AMC Entertainment Holdings (AMC 6.24%) has been struggling to contain the harmful effects of the pandemic. Months-long closures of its theaters brought revenue close to zero and forced management into emergency measures to keep the company afloat.
Movie fans are coming back, but nowhere near the rate AMC needs in order to break even. With billions in debt coming due, refinancing seems like the only option. That said, interest rates are rising fast. If the trend continues, it could be devastating for AMC.
AMC has a hefty debt burden
Indeed, AMC has two separate loans coming due in 2026. One is for $1.5 billion and the other for $1.94 billion. The latter carries 3.35% interest, and that rate is likely to rise significantly when AMC goes to refinance. The former costs AMC 10% if it pays cash or 12% if it pays in any other method. It's unlikely that when 2026 comes around, AMC will have enough cash to pay the principal on those loans.
As of March 31, AMC held $1.16 billion in cash on the balance sheet, which was down from $1.59 billion at the same time last year. Its balance sheet was infused with more than $1 billion in cash from the meme stock frenzy that allowed management to sell stock at sky-high prices.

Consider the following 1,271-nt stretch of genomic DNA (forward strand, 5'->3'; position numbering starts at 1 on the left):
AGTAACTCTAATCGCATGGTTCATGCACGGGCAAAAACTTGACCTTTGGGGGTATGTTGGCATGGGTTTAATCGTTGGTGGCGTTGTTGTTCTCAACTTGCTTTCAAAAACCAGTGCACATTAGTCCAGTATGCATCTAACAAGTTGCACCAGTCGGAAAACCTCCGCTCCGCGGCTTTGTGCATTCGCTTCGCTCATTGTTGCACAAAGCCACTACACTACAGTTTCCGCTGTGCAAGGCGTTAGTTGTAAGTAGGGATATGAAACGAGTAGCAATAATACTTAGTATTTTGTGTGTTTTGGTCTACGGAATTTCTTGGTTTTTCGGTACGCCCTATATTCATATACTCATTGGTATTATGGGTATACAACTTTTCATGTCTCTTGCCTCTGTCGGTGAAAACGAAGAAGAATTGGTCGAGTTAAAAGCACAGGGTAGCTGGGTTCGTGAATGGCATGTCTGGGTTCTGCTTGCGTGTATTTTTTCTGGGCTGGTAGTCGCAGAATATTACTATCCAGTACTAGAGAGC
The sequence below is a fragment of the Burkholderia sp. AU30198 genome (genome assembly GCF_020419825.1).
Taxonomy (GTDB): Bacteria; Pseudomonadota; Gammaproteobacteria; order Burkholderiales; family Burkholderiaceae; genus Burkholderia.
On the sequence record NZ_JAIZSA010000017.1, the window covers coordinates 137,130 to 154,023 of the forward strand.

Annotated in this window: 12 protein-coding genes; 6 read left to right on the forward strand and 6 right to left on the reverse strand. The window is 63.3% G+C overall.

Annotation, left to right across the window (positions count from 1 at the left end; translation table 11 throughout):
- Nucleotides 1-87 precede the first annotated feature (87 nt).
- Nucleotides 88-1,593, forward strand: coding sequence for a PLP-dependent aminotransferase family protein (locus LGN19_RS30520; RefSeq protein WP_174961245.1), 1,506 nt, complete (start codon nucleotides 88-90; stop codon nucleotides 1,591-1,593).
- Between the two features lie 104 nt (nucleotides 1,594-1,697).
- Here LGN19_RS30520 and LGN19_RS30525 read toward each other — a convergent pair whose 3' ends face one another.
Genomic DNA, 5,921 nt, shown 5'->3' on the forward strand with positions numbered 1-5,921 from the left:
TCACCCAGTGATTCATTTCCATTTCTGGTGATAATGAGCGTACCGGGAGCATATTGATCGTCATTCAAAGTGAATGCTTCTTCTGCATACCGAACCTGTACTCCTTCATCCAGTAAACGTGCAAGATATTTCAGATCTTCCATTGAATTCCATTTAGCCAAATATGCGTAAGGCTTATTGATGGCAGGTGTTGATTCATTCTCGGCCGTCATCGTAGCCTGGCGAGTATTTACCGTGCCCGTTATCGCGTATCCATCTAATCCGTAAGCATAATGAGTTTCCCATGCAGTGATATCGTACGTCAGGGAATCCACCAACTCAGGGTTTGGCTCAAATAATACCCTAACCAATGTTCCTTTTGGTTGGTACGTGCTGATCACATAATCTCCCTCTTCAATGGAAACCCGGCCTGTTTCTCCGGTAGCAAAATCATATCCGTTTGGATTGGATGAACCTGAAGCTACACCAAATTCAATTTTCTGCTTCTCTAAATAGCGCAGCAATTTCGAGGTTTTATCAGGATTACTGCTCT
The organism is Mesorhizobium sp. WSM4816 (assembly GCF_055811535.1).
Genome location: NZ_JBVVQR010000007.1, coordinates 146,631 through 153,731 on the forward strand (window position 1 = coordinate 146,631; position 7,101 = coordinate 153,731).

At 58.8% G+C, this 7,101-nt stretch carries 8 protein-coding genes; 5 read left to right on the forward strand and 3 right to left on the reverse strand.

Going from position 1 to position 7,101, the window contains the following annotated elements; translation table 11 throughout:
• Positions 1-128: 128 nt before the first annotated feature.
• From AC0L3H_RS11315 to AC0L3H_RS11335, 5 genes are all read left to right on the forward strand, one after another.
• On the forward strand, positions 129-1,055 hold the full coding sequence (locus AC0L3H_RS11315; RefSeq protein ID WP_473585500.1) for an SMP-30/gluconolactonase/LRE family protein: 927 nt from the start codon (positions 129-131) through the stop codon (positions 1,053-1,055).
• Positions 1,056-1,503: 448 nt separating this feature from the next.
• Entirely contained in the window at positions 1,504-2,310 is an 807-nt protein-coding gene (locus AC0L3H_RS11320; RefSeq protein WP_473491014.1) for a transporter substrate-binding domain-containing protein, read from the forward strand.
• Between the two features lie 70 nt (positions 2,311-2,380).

That lifeline is maxed out, and when management tried to get shareholders to authorize more stock sales, their disapproval of the idea forced management to pull back on the plan.
Fortunately, AMC's business rebounded as blockbusters brought viewers back to the cinema. In its most recent quarter, revenue increased fivefold from the same time the year before. Unfortunately, AMC lost $295 million in cash from operations even with the boost. It is going in the opposite direction rather than earning money to prepare to pay down the debt.
That leaves one other option: to refinance the debt. AMC did something similar recently. It issued roughly $950 million in new bonds in February at 7.5% interest. It used the funds to pay off the older debt due in 2025 and 2026, costing AMC 10.5%. That move will save the company on interest expenses.
However, interest rates are rising, and there is no telling if AMC can secure similar terms if it decides to follow the same plan to pay for the $3.4 billion in debt that it still has coming due in 2026. With the company already struggling to break even, the incremental increase in interest expenses could be crushing.
What this could mean for AMC investors
AMC has paid $387 million in interest expenses in the last 12 months. In the previous decade, the company's highest operating income was $310 million in 2018. So even if it can return to performance levels from before the outbreak, it will probably not be enough to pay its interest expense at the rate of the previous 12 months.